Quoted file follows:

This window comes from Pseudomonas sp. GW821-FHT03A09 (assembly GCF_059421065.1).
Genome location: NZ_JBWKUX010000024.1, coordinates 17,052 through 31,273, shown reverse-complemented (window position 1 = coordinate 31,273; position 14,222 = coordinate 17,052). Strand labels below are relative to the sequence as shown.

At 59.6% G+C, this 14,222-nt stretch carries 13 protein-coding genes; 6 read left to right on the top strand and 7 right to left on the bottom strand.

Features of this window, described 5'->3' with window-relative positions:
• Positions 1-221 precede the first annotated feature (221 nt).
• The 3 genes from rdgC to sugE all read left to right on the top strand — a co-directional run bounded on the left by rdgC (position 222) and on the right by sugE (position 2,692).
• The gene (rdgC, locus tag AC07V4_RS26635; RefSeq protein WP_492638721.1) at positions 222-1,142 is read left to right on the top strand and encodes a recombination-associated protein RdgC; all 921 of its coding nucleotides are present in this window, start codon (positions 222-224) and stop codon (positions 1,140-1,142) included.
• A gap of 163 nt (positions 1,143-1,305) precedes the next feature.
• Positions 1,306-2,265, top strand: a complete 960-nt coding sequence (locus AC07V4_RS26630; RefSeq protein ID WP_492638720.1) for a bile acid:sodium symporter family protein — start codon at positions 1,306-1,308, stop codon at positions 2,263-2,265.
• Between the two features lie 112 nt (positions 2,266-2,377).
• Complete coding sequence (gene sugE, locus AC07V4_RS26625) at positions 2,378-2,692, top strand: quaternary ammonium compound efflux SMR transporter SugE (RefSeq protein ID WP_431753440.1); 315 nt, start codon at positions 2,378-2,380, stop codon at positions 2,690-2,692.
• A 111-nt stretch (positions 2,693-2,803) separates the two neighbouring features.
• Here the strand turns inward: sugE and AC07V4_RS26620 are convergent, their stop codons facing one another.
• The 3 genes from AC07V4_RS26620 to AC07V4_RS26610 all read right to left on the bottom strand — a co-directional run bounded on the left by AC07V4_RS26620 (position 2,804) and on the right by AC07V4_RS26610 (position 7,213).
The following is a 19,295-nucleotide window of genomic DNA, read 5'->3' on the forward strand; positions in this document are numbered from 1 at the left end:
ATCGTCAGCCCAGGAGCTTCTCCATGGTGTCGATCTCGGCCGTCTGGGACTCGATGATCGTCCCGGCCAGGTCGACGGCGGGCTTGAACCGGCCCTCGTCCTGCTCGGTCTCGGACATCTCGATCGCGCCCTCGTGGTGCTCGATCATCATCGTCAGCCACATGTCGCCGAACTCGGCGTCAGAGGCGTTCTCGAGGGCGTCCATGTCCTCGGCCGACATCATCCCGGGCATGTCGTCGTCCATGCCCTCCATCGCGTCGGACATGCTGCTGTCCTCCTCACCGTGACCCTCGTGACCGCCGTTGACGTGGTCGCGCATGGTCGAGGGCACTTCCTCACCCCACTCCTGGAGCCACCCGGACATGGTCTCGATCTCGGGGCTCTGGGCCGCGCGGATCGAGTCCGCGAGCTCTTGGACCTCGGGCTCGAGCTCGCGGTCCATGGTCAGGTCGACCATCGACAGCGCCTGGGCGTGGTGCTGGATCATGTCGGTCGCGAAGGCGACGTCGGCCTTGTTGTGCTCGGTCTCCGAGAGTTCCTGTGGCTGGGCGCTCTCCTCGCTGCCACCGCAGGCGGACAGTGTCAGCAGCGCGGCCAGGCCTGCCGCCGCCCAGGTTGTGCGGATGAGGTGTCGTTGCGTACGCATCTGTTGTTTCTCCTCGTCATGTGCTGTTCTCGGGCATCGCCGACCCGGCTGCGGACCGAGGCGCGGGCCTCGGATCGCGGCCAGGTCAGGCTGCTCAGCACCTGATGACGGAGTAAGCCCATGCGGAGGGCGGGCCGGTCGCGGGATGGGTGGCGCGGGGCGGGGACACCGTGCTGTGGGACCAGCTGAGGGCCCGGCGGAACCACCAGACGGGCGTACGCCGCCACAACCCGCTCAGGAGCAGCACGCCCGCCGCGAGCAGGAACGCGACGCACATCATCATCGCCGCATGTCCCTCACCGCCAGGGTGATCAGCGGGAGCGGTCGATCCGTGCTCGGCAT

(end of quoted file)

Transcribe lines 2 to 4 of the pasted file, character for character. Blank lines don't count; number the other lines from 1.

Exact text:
Genome location: NZ_JBWKUX010000024.1, coordinates 17,052 through 31,273, shown reverse-complemented (window position 1 = coordinate 31,273; position 14,222 = coordinate 17,052). Strand labels below are relative to the sequence as shown.

At 59.6% G+C, this 14,222-nt stretch carries 13 protein-coding genes; 6 read left to right on the top strand and 7 right to left on the bottom strand.

Features of this window, described 5'->3' with window-relative positions: